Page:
7 Cultural Forms of Transportation ...


We are so used to seeing roads chock full of cars and other motor vehicles that it’s easy to forget that in some places around the world, there are actually other forms of transportation still being used. And don’t be fooled into thinking these forms of transportation exist because they are nations where the population can’t afford cars. Sometimes they developed out of practicality and are still fit for purpose, and others have remained solely as tourist attractions. Check out these forms of transportation around the world and do let me know if you’ve been on any.

Thanks for sharing your thoughts!

Please subscribe for your personalized newsletter:


Monte Toboggan Ride

Monte Toboggan Ride This must be one of the most adventurous forms of transportation and is found in the Portuguese island of Madeira. Popular from the 1800s through the early 1900s, this throwback mode of transport is now used primarily as a draw for tourists. On a Monte Toboggan Ride, passengers are whisked down the mountainside from Monte to Funchal in a wicker or wooden toboggan, steered by two locals. At first glance, you might become nostalgic, as this thrill ride may recall your sledding days down the snowy hillsides of your youth...only the similarities end there, for on the Monte Toboggan ride, you’ll absolutely scream down an enormous mountain.


Chicken Bus

Chicken Bus In Guatemala, the “chicken bus” transports not only people, but livestock as well. Different variations of this transportation mode can be found in many countries around the world. However, in Guatemala, the chicken bus is a U.S. school bus painted with eye-popping color and intricate design. If you’re not too chicken to give the chicken bus a shot, it’s better that you aren’t claustrophobic, as chicken buses are most often packed like sardine tins, and driven at the speed of light. However scary, your seatmate might actually be a real, live squawking chicken. So there’s that...


While boldly adorned and often crowded to the max, the chicken bus experience offers more than just a quirky mode of transport; it's a cultural immersion. With every mile hurtled down the road, you get an authentic taste of Guatemalan life, from the eclectic music blaring to the vibrant chatter amongst passengers. Just be prepared to cozy up with not just feathered friends, but perhaps sacks of corn, fresh produce, or the occasional goat. It's less of a journey, and more of an adventure — for those with a sense of humor and a sturdy grip.


Dog Sleds

Dog Sleds In Alaska, USA, you might be excited to find that it’s not just a constructed stereotype – people truly do use dog sleds as a form of transport. The sled is propelled over ice and snow, drawn by highly trained sled dogs. Get your John Thornton on, “Call of the Wild” style, and enjoy this mode of transport in Alaska’s snowcapped great outdoors. All sled dogs possess huge endurance and speed, and thus will sweep you across great distances quite quickly. This mode of transport has also become popular in other countries around the world during winter months, such as in Germany and Japan.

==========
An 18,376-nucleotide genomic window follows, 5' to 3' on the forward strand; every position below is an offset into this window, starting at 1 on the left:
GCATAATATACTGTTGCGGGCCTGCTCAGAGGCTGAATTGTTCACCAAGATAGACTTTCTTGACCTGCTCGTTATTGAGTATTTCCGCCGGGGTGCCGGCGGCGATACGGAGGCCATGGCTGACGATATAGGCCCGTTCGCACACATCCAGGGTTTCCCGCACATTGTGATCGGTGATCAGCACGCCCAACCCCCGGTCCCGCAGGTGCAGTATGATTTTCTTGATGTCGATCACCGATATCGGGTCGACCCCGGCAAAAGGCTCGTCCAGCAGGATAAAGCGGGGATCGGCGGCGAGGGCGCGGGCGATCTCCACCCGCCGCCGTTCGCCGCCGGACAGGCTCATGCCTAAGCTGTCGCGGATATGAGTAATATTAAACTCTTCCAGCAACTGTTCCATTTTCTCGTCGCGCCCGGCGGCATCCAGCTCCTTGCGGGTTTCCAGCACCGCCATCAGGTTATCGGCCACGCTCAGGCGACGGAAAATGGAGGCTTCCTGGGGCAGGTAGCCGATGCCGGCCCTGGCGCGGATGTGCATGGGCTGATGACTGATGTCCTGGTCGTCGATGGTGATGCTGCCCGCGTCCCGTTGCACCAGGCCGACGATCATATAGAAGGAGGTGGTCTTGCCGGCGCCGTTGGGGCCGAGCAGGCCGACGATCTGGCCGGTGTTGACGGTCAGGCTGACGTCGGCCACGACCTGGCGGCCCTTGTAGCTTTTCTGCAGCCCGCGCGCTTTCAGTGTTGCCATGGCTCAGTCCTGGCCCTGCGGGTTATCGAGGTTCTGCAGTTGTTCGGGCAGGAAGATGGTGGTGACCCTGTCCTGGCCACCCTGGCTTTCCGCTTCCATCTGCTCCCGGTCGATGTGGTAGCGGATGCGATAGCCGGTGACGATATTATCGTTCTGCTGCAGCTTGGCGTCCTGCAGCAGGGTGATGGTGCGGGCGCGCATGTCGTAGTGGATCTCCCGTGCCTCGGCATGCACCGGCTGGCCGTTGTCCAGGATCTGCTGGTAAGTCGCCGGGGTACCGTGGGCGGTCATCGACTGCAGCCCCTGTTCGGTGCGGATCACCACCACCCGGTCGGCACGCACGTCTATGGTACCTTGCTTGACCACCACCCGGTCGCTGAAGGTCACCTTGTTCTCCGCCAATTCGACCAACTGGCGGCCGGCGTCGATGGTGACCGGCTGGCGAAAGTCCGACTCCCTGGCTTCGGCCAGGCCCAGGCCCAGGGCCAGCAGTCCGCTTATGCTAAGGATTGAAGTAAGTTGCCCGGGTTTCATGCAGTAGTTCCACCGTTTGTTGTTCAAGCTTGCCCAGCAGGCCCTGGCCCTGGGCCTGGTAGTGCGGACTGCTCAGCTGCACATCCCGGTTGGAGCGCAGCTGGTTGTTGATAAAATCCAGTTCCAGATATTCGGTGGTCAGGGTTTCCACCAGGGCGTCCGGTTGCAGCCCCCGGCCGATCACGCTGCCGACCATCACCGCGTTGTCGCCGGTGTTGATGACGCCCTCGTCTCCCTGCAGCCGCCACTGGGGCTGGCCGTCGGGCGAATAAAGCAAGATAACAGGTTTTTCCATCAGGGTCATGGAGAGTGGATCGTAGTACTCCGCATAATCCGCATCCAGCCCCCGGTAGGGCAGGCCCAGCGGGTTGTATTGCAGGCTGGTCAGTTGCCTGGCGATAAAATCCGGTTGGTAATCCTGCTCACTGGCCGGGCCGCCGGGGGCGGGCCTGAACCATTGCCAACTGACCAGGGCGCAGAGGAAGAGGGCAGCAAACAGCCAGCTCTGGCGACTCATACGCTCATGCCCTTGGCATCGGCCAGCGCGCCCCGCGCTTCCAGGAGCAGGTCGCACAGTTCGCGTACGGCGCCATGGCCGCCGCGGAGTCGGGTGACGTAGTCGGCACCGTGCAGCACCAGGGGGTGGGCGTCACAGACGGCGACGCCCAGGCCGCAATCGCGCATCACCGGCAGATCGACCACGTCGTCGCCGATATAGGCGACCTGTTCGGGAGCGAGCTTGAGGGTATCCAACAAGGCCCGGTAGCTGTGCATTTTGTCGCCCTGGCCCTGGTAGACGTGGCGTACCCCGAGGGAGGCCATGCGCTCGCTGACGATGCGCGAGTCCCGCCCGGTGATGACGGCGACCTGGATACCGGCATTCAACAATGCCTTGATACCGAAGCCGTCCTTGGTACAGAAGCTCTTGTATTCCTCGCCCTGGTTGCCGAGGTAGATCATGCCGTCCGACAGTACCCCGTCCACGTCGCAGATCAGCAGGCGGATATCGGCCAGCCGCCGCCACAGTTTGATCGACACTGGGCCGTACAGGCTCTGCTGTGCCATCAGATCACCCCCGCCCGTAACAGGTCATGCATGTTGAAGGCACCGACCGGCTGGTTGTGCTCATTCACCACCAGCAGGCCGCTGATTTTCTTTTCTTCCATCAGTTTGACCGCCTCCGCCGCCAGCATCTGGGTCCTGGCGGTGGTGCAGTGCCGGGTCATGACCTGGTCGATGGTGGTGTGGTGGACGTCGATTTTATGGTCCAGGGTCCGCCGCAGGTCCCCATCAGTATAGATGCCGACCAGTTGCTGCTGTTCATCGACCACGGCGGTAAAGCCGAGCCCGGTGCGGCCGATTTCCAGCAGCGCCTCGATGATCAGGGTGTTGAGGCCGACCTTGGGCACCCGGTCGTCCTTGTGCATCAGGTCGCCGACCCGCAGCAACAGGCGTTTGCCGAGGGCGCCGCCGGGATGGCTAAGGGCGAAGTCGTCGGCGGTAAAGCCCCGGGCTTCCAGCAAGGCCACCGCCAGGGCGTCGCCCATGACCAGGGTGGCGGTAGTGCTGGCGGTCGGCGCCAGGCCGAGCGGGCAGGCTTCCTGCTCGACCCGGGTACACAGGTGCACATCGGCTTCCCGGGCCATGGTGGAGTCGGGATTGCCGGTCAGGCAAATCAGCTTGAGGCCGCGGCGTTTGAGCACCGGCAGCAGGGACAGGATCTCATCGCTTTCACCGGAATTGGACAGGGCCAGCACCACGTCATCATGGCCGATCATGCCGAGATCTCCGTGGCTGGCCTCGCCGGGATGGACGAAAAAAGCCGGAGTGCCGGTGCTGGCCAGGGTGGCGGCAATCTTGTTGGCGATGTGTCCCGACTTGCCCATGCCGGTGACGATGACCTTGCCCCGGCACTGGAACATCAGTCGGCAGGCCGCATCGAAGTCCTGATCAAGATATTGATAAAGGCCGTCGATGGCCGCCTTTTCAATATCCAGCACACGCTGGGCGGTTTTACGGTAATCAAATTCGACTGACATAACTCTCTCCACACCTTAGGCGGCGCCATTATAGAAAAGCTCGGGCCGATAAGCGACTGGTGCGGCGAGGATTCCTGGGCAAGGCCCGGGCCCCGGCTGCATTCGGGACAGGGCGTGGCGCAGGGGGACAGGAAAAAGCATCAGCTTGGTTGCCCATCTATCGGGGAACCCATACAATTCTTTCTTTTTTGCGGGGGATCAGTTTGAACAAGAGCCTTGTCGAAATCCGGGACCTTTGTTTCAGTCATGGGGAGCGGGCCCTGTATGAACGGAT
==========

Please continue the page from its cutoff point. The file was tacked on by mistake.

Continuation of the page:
Rickshaws The human-powered rickshaw, though largely replaced by modern transportation, has survived as a traditional form of transport in a number of Asian cities. In Kyoto, Japan and parts of India, you can even still find human-powered rickshaws being used practically, as some areas are inaccessible by cars. In order to cross varied types of terrain, many rickshaw drivers wear a special foot-glove which keeps them from slipping.


Habal Habal

Habal Habal In the Philippines, the Habal Habal is a multi-seated motorcycle, with the ability to transport whole families. With a seat extending over the rear wheel, small Habal Habals can seat around 4 or 5 people. The more complex variety uses the addition of wooden plank benches, and can seat up to thirteen people and their luggage. Without a doubt, the Habal Habal is one of the more hilarious-looking forms of transportation existing in the world.


Reed Boat

Reed Boat Lake Titicaca extends across both Peru and Bolivia and is home to the Floating Islands of the Uros. Inhabited by the ancient Uro tribe, these islanders use natural resources to construct homes and boats, amongst these resources, reeds. Reed boats are lightweight but surprisingly resilient. Often built in the shape of a dragon, legend has it that the ancient Incas used these boats to ward off evil spirits.


The Totora reeds that abound in the area are not only vital for the construction of the Uros floating islands, but also essential for crafting these buoyant vessels. Skilled islanders weave the reeds into sturdy boats that have been traversing the azure waters of Titicaca for centuries. Visitors are often captivated by the serenity of sailing in such a traditional craft, which also serves as a cultural ambassador that showcases the ingenuity and harmony with which the Uro people live with their environment.



Camel Though commonly viewed as a tourist attraction, in the Middle East, riding camel back is often a practical mode of transport as well. Camel riding hotspots exist everywhere in the Middle East but elsewhere too; whether in Morocco, Cairo, India, Dubai, Mongolia and even Australia, camel rides draw loads of tourists each year. Though there are many popular camel hotspots to choose from, one particular option is to cross the gorgeous rose-colored deserts of Wadi Rum in Jordan atop this majestic creature.

Have you ever been on any of these? Maybe you know of other forms of transportation that you’ve experienced you’d like to share with us?

Related Topics

author of the originals olympic gold medal ice skaters the only thing we never get enough of is love forgotten english words victorian bathtub dangerous stereotypes in america indigenous tribes in rainforests wales myths and legends why were flappers shocking to society amazing black scientists

Popular Now